Going back to the New York Times review, AJ Jacobs, who is himself an adult non-fiction writer, talks in depth about all of Green's accomplishments. He's sold out Carnegie Hall. He's never off the NYT Best Sellers List. Even though he didn't "invent" realistic YA (that honor is given to JD Salinger who, I note, didn't even write books for young adults, let alone invent realistic YA), Green's books pretty much define contemporary realistic. Jacobs calls these books "Green Lit," and they're books featuring strong dialog with self-aware narrators who have crushes and deal with twists and disobey authority. Writers of realistic fictions are chasing the Green dream, as they want their books to do what it is his books do.

Here's the thing: not everyone wants to read a John Green book. Not everyone wants to write the John Green book.

Not every book that is set in our world, featuring authentic teen main characters is worth calling "Green Lit." Because the hallmark of good contemporary realistic fiction is authentic teen characters. They can be funny. They can be heart breaking. They can defy authority. They can fall in love or out of it. They can go to boarding school. They can suffer pain. It doesn't mean these characters, the readers who want these books, or the authors who write them, are all aiming for the Green dream.

Reducing an entire genre to one person's books as a source of comparison is limiting and reductive of the nuances, the depth, and the range of voices that exist within it. Believe it or not, John Green is not the be all, end all of contemporary realistic YA fiction. Many amazing authors came before him and wrote with goals to portray real characters in real world situations -- Laurie Halse Anderson, Judy Blume, SE Hinton, Robert Lipsythe, Paul Zindel, Robert Cormier -- and many amazing authors came after him and will continue to come after him. Yes, he has spent a long time on the NYT List. Yes, he's achieved a lot for having such a young career. Yes, he's easily recognized as one of the great YA authors. Yes, he's done a lot for the YA community.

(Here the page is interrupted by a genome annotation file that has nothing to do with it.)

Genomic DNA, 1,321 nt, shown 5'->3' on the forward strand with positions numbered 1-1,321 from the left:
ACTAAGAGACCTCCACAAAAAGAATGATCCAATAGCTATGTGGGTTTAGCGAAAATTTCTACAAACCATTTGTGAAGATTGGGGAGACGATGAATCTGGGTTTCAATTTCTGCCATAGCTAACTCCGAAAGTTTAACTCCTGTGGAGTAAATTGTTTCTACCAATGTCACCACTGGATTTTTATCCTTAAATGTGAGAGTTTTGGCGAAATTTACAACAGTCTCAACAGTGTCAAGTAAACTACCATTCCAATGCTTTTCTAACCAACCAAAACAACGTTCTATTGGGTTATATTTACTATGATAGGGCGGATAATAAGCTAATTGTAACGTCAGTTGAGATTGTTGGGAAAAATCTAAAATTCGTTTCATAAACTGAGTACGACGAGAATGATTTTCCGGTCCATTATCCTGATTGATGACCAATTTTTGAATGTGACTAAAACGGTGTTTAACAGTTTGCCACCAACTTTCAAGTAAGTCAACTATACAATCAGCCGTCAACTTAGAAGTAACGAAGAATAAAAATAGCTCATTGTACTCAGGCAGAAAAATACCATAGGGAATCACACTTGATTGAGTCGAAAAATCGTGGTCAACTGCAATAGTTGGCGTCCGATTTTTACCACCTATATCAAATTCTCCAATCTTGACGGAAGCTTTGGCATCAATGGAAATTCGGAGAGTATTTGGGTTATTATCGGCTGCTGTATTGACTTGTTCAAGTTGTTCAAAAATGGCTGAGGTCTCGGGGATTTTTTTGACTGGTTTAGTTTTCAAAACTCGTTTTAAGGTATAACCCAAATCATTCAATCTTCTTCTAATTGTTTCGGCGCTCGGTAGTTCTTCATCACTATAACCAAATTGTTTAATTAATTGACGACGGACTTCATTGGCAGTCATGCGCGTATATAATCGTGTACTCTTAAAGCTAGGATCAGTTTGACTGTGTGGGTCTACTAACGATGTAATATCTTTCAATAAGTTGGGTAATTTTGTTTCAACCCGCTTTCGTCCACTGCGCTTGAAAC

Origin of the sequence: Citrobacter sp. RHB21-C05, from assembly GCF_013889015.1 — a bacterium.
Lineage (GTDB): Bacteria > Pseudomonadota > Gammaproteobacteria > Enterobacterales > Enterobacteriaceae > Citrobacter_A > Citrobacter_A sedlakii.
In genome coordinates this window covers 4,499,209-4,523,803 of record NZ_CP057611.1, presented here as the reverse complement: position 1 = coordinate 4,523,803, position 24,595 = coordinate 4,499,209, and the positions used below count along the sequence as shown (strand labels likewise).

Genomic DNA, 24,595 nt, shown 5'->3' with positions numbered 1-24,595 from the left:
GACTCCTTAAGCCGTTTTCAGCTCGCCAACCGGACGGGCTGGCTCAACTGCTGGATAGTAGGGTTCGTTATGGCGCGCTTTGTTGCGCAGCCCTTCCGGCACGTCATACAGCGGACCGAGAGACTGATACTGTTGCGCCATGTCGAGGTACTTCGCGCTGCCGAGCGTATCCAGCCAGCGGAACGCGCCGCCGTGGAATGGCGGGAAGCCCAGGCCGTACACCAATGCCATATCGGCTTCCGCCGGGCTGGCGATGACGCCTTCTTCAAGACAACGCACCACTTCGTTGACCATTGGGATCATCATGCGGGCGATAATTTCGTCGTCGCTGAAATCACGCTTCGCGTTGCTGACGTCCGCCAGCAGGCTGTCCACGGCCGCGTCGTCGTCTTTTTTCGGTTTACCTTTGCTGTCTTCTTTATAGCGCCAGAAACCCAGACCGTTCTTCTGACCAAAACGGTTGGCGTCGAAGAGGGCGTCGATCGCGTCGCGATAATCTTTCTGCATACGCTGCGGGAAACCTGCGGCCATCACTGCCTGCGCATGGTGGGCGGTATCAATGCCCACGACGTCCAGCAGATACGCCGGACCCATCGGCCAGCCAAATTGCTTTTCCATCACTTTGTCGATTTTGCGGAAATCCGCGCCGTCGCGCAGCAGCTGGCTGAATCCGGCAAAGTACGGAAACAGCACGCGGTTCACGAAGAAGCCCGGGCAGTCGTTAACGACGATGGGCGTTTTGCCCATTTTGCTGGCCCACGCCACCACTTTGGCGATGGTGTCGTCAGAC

But, he's one person who has written just a few books. He is not the definition of a genre, nor is he the definition of YA.

Comparisons among authors and books are inevitable. They're an important element of reader's advisory and they give grounding to new books and voices for readers who want to get a sense of a book's style. In short reviews, sometimes those comparisons to big, well-known authors is valuable -- it's a quick glance at what readers may like a book. But in an outlet like The New York Times, which is a big space with big readership, why is all of the richness of YA fiction reduced to a single name? And why is the review of Smith's novel really about Green's contributions to YA? Why is it written by someone who hasn't done their homework on the breadth of this field of work?

This chance to offer valuable insight into contemporary realistic fiction -- and insight into the broader spectrum of YA -- was a blown opportunity. It does service to no one.

I don't want to spend too much longer thinking or blogging about this, but I do want to raise a question to anyone willing to weigh in here. When we reduce YA to Twilight, it's meant as a sting and as a means of belittling the field. But when we reduce YA to John Green's books, it's meant as an ultimate compliment? Both authors have done exceptionally well. Both have appealed greatly to readers who are young adults and those who aren't.




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May Debut YA Novels



Can you believe we're already more than five months into 2013? Some of us are still making our checks out to 2012 (how many ways can a person date herself in one sentence -- yes, I still use checks sometimes). We've been keeping track of this year's YA debut novels, and here are May's additions. As usual, all of these are by first time writers within in any genre or category, and all are traditionally published titles. Descriptions come from WorldCat, and as we review any of these titles during the year, we'll come back and link up our reviews.

If you know of other debut novels coming out in May, we'd love to know!




The Color of Rain by Cori McCarthy: If there is one thing that seventeen-year-old Rain knows and knows well, it is survival. Caring for her little brother, Walker, who is "Touched," and losing the rest of her family to the same disease, Rain has long had to fend for herself on the bleak, dangerous streets of Earth City. When she looks to the stars, Rain sees escape and the only possible cure for Walker. And when a darkly handsome and mysterious captain named Johnny offers her passage to the Edge, Rain immediately boards his spaceship. Her only price: her "willingness." Secretly and quickly Rain discovers that Johnny's ship serves as host for an underground slave trade for the Touched . . . and a prostitution ring for Johnny's girls. With hair as red as the bracelet that indicates her status on the ship, the feeling of being a marked target is not helpful in Rain's quest to escape. Even worse, Rain is unsure if she will be able to pay the costs of love, family, hope, and self-preservation.